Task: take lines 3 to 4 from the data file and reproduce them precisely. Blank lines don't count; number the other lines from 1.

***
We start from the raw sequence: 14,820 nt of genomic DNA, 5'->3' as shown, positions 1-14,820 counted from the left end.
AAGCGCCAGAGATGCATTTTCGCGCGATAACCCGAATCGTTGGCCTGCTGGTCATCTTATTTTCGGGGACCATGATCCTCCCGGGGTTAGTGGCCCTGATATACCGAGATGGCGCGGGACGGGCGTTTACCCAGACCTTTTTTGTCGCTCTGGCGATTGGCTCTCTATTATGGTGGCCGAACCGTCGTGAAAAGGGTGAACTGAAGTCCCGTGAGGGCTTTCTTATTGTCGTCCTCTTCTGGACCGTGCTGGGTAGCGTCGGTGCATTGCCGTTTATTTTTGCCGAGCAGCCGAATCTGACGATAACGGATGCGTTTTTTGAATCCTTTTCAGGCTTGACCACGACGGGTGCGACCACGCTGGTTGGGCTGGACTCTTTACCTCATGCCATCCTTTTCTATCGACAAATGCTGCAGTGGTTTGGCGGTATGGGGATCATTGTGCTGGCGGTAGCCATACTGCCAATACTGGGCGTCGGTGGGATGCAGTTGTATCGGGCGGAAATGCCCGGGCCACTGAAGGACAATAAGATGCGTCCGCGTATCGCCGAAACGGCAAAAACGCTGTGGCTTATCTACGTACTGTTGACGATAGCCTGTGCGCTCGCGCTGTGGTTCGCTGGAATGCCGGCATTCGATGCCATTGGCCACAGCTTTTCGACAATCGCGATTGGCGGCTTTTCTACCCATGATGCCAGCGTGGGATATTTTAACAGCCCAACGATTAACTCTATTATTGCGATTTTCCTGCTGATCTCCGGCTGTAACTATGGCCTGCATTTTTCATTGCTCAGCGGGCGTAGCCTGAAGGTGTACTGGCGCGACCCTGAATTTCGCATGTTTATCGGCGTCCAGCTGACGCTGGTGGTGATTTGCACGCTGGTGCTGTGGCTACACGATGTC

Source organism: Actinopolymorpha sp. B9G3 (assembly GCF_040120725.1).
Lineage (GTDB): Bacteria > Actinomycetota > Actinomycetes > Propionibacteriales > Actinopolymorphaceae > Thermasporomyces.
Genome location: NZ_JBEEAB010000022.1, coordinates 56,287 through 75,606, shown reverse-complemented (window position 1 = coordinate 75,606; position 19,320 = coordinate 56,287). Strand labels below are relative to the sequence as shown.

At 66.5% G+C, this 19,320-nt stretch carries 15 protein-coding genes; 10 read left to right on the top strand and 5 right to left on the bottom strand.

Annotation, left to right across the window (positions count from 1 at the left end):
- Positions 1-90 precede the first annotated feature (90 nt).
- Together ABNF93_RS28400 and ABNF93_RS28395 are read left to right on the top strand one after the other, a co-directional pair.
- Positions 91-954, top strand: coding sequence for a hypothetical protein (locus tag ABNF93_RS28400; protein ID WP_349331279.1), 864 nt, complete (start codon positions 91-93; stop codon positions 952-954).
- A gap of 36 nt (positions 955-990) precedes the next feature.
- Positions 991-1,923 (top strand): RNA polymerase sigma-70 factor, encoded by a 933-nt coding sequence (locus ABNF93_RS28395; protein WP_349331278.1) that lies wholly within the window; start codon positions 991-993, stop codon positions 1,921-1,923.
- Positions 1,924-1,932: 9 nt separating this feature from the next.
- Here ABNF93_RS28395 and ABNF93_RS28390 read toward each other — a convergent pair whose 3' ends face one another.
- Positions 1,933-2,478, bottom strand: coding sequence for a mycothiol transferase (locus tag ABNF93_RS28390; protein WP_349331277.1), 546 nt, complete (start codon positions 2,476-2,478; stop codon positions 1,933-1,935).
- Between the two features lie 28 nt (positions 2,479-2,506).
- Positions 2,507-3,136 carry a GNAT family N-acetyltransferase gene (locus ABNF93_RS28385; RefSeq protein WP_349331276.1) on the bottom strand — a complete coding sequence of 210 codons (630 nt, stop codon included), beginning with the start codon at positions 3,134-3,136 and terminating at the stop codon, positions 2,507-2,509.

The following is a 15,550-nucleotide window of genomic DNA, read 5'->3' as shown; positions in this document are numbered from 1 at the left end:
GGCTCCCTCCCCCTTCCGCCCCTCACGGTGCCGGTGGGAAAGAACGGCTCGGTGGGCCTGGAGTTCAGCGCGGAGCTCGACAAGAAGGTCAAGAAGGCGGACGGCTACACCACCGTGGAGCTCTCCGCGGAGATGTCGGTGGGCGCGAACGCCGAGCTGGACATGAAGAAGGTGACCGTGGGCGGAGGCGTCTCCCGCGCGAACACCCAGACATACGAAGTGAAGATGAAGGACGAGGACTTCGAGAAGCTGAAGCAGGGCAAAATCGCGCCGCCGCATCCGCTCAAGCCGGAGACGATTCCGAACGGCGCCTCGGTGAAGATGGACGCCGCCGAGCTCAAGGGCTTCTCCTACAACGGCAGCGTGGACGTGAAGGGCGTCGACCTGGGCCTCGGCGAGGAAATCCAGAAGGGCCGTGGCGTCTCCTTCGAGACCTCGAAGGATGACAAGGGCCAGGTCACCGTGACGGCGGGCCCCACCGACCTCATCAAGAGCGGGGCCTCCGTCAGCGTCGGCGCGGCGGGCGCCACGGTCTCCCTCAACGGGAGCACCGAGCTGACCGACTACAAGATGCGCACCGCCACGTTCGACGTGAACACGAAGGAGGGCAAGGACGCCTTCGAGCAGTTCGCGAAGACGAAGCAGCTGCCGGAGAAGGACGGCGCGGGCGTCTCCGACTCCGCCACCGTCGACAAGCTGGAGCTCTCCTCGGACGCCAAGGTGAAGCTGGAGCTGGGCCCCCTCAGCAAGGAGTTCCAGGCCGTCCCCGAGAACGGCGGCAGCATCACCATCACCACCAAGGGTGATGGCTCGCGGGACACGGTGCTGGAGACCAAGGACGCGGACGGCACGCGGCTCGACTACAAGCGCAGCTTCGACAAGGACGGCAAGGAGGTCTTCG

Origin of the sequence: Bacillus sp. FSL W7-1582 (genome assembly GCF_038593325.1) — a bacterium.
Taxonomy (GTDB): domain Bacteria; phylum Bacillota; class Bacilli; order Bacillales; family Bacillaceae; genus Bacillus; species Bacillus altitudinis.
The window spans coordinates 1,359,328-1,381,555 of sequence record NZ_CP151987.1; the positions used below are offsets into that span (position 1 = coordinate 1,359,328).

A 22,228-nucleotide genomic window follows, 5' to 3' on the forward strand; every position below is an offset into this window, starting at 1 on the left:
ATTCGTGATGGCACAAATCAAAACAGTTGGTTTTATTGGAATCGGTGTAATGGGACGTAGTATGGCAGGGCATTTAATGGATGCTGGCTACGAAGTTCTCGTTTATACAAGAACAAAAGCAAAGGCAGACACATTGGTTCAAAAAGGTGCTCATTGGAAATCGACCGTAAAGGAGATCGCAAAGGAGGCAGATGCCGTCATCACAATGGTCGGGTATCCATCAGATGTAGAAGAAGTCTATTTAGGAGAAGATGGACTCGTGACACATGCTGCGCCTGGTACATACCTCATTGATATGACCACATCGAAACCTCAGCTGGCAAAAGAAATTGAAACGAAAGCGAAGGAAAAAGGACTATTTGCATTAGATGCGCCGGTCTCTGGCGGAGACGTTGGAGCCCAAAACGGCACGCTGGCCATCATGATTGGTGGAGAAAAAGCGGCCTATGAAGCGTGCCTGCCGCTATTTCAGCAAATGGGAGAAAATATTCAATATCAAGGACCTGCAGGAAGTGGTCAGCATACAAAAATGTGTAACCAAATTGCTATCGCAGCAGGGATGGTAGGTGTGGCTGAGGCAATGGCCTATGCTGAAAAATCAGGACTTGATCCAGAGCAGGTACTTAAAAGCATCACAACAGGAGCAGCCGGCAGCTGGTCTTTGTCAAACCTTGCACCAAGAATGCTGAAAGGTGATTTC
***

Source organism: Actinopolymorpha sp. B9G3 (assembly GCF_040120725.1).
Lineage (GTDB): Bacteria > Actinomycetota > Actinomycetes > Propionibacteriales > Actinopolymorphaceae > Thermasporomyces.